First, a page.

To celebrate Pancake Tuesday, here is a great article from Martha Stewart Living on Pancakes from Around the Globe.
Flapjack — from America
Good old American fluffy flapjacks, dotted with blueberries and drizzled with syrup, are sweetly enticing for their flavor and their familiarity. Get the Flapjack recipe.
Buckwheat Blini — from Russia
In Russia, blini, seemingly similar round, flat cakes, are a world apart. These savories were originally crumbly pancakes with a strong buckwheaty, yeasty flavor. Nowadays, a blin — what you’d be eating if you had just one, nearly impossible to do — tends to be more cohesive, subtle, and sophisticated. Served with spoonfuls of creme fraiche and sevruga caviar, blini make wonderful hors d’oeuvres alongside glasses of chilled vodka.
Rava Dosa — from India
A speciality of southern India — though dosa shops are popping up in U.S. cities, including New York City and Los Angeles — dosas are thin pancakes with a crisp exterior and a slightly spongy interior. The traditional dosa is made with a batter of rice and lentils, fermented overnight. Ours is a rava dosa, made with semolina and yogurt; it rests for only an hour before cooking. Often, dosas are filled with spiced vegetables or potatoes; we serve our spicy ones unfilled, with sweet, piquant coconut chutney and steaming chai tea.
Toad-in-the-Hole — from China
Sausages and pancakes just seem to go together, and, in fact, they’ve been a popular pairing since at least 1787, when the first reference to toad-in-the-hole appeared in an English provincial glossary, for “meat boiled in a crust.” That sounds a bit less appetizing than what this entree has evolved into: pork sausages (called bangers in England) baked in a savory eggy “crust.” Ours is flavored with fresh rosemary and a touch of mustard, and served with an onion gravy intensified by Madeira.
Scallion Pancake — from China
These crisp oniony pancakes are familiar to anyone who has set foot in a Chinese restaurant — or an open-air market in Beijing, where they’re cooked on hot griddles. They’re unusual in that they’re pancakes made with a firm, kneaded and rolled dough rather than a thin, poured batter. Still, they’re light as air and not too greasy, especially if you fry them in vegetable oil rather than the traditional lard. Dip them in a sauce, like the one we made with rice-wine vinegar, soy sauce, hot chiles, and sesame seeds. Get the Scallion Pancake recipe.
Wein Palatschinken — from Austria
These fluffy, lightly sweet stuffed crepes can be found throughout Vienna at its myriad coffeehouses and konditorei, or pastry shops. Ours are piped with a wine-cream filling that is flecked with poppy seeds and dusted with confectioners’ sugar. We used Gewurtztraminer, but any other lightly sweet white wine, such as Riesling or Tokay (a Hungarian wine), would also be delicious.
Crepes Suzette — from France
These crepes are among the most famous pancakes in the world, but their origin remains mysterious. Henri Charpentier, who was a chef at Monte Carlo’s Cafe de Paris, lays claim to their invention in his 1934 autobiography. As the story goes, he inadvertently set fire to cordials in a chafing dish while serving these crepes to the Prince of Wales, who then suggested that they be named after a young lady at his table. But the first mention actually appears in “Escoffier,” published in 1903. Either way, these filled pancakes, with their intense orange flavor, should be in every cook’s repertoire.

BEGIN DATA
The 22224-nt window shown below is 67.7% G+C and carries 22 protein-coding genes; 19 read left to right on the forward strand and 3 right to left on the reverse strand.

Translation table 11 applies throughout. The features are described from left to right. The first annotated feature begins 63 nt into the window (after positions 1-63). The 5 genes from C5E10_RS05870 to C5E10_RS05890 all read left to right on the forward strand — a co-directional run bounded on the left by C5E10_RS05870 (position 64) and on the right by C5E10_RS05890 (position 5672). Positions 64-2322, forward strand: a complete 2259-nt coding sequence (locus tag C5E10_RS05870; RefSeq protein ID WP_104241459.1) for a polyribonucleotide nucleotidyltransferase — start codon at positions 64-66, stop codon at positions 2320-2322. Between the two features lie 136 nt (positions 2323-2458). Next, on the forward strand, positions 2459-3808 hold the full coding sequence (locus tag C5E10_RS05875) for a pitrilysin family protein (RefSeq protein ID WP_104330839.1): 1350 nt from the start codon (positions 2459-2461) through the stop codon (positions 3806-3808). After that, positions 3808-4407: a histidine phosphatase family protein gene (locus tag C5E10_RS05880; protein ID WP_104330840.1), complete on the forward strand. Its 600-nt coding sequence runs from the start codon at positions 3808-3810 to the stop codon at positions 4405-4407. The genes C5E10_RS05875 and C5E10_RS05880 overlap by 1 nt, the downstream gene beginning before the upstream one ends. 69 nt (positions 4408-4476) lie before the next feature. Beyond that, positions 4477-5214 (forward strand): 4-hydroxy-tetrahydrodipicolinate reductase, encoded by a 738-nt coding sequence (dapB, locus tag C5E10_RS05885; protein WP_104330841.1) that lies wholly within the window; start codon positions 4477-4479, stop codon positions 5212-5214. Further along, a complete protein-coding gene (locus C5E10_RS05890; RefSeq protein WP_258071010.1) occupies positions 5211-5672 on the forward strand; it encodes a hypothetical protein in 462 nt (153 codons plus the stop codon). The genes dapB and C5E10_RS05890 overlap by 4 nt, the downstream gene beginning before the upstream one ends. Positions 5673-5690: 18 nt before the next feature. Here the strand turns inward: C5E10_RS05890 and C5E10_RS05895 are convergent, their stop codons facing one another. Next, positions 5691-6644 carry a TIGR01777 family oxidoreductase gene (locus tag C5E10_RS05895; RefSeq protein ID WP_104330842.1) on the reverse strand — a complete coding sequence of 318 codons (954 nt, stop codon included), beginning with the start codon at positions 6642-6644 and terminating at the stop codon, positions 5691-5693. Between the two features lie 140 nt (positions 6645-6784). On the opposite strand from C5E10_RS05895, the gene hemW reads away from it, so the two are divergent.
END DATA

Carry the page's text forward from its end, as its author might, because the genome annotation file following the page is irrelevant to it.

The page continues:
Socca — from France
These crisp chickpea and olive oil pancakes are local to Nice, on the Mediterranean coast, where cooks in markets prepare them in large round copper pans (and, ideally, in the high heat of a wood-burning oven) and serve them in paper cones. Also known as farinata in Italy’s Liguria, where chickpeas are a staple, these are savory pancakes. We sprinkled our variation with black pepper, coarse salt, and chopped rosemary. Serve them with a green salad as a light lunch or with an aperitif as a late-afternoon snack.
Pannukakku — from Finland
Unlike most pancakes, this cardamom-scented version hailing from Finland is baked rather than fried or grilled, giving it a soft, puffed-up interior and a delicately crisp crust. It’s particularly versatile: For breakfast, it’s delectable with lingonberry jam (or cloudberry, if you can find it); for a more savory, late-day meal, try it with the traditional accompaniment of yellow-split-pea soup. By the way, if you happen to be in Finland and want to order this pancake, the name is pronounced “bannugaggu.”
Roti with Caramelized Bananas — from Thailand
In the Far East, some of the best food comes from street vendors. Among the offerings in Bangkok are sweet rolled roti, which fall somewhere between pancakes and flatbread. There, cooks caramelize local bananas — sugary and tiny, and no bigger than your thumb — but regular bananas will do just fine. We drizzled this roti with condensed milk and served it with a bowl of rambutans. Get the Roti recipe.
Except from Martha Stewart Living April 2005
As a Canadian, I’ll be serving mine up with Maple syrup, of course!